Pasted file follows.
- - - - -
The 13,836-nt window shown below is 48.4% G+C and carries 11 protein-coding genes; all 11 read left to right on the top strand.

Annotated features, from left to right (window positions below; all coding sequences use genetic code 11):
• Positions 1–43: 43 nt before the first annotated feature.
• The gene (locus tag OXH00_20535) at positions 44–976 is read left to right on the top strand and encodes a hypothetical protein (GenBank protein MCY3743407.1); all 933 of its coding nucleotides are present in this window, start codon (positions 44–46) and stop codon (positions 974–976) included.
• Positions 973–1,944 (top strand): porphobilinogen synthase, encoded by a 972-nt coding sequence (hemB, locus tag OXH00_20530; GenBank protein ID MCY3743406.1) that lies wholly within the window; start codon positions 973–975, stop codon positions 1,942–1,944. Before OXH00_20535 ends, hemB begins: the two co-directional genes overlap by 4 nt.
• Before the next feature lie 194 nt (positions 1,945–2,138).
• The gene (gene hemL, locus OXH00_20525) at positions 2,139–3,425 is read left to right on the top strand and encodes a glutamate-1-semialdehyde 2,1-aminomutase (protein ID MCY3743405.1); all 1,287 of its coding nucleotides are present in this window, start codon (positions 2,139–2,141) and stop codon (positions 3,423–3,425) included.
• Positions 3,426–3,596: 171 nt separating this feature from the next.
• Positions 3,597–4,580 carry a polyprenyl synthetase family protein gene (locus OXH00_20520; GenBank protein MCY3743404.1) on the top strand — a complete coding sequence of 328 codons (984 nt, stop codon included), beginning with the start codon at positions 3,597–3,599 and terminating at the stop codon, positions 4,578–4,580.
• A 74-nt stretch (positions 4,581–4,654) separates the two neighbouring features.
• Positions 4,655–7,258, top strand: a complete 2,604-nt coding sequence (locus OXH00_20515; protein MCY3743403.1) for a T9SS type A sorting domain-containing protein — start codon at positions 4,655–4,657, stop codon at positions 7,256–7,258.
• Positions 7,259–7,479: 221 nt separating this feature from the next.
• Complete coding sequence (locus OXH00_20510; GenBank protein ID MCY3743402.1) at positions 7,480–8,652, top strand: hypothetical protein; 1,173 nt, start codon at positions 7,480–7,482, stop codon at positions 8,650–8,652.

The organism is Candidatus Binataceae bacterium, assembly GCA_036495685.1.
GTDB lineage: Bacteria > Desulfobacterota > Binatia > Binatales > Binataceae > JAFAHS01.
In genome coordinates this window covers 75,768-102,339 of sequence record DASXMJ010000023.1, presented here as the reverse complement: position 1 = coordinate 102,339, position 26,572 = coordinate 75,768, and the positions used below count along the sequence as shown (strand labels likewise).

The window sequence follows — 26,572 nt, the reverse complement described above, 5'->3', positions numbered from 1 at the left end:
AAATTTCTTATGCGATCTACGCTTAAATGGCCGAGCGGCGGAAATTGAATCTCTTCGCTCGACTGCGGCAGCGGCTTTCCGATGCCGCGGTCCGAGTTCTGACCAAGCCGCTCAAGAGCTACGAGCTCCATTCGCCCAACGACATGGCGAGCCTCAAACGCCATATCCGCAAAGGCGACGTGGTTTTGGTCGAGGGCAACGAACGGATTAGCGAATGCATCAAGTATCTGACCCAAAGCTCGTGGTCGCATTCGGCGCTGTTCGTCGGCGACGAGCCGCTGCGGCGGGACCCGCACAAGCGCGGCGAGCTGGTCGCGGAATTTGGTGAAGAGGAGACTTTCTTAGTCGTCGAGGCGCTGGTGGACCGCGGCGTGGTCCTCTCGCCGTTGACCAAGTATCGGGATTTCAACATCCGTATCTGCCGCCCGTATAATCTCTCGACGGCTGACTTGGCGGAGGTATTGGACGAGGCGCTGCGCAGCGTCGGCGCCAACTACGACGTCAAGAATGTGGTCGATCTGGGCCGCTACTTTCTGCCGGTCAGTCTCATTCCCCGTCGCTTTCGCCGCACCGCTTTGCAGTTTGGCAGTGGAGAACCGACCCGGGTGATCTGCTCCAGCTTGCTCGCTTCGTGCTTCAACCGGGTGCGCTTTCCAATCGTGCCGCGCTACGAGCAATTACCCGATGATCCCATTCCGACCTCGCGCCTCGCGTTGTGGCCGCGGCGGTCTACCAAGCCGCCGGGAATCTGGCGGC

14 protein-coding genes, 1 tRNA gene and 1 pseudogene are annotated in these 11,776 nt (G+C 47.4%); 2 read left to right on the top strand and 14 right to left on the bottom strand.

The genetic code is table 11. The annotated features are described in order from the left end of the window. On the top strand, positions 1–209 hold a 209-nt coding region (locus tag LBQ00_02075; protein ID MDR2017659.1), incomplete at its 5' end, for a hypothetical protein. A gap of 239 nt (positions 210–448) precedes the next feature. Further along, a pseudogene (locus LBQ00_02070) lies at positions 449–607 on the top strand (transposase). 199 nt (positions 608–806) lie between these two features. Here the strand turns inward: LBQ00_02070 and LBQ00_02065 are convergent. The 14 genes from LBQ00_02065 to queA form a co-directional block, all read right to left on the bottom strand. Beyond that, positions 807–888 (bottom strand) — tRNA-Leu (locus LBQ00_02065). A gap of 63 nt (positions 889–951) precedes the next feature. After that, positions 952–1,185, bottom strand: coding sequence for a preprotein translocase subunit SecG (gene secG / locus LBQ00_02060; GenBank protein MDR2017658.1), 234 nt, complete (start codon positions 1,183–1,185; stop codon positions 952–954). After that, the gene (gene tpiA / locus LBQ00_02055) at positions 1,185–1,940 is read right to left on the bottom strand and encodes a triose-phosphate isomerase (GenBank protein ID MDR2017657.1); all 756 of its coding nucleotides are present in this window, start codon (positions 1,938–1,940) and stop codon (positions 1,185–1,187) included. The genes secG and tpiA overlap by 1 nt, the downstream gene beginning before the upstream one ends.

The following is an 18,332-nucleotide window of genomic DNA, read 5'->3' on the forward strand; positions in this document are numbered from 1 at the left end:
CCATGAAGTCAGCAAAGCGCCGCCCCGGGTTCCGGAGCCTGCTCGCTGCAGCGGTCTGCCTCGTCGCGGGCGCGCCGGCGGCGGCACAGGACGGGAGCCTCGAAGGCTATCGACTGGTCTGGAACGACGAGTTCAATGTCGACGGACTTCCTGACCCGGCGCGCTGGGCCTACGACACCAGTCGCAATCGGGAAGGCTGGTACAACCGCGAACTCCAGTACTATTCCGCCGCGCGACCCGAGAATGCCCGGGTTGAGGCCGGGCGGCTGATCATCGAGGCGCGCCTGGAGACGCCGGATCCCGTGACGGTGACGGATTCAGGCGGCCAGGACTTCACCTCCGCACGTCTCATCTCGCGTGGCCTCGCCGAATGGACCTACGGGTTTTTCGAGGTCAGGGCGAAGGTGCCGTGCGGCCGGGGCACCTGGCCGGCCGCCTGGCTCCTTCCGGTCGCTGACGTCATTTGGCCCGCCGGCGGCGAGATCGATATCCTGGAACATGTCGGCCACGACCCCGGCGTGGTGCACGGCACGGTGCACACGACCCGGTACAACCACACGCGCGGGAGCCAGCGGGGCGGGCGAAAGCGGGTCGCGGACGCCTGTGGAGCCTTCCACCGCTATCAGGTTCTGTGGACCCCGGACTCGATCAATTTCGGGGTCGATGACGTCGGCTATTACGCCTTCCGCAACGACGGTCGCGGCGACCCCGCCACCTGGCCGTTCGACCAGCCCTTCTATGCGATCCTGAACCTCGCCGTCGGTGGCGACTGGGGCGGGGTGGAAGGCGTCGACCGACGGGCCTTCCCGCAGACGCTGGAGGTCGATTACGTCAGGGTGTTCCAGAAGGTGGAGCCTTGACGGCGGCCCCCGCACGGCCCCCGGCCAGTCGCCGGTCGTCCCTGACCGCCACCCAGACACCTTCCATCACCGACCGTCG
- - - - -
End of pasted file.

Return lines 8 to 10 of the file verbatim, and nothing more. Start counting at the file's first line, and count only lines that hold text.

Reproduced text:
• Positions 3,426–3,596: 171 nt separating this feature from the next.
• Positions 3,597–4,580 carry a polyprenyl synthetase family protein gene (locus OXH00_20520; GenBank protein MCY3743404.1) on the top strand — a complete coding sequence of 328 codons (984 nt, stop codon included), beginning with the start codon at positions 3,597–3,599 and terminating at the stop codon, positions 4,578–4,580.
• A 74-nt stretch (positions 4,581–4,654) separates the two neighbouring features.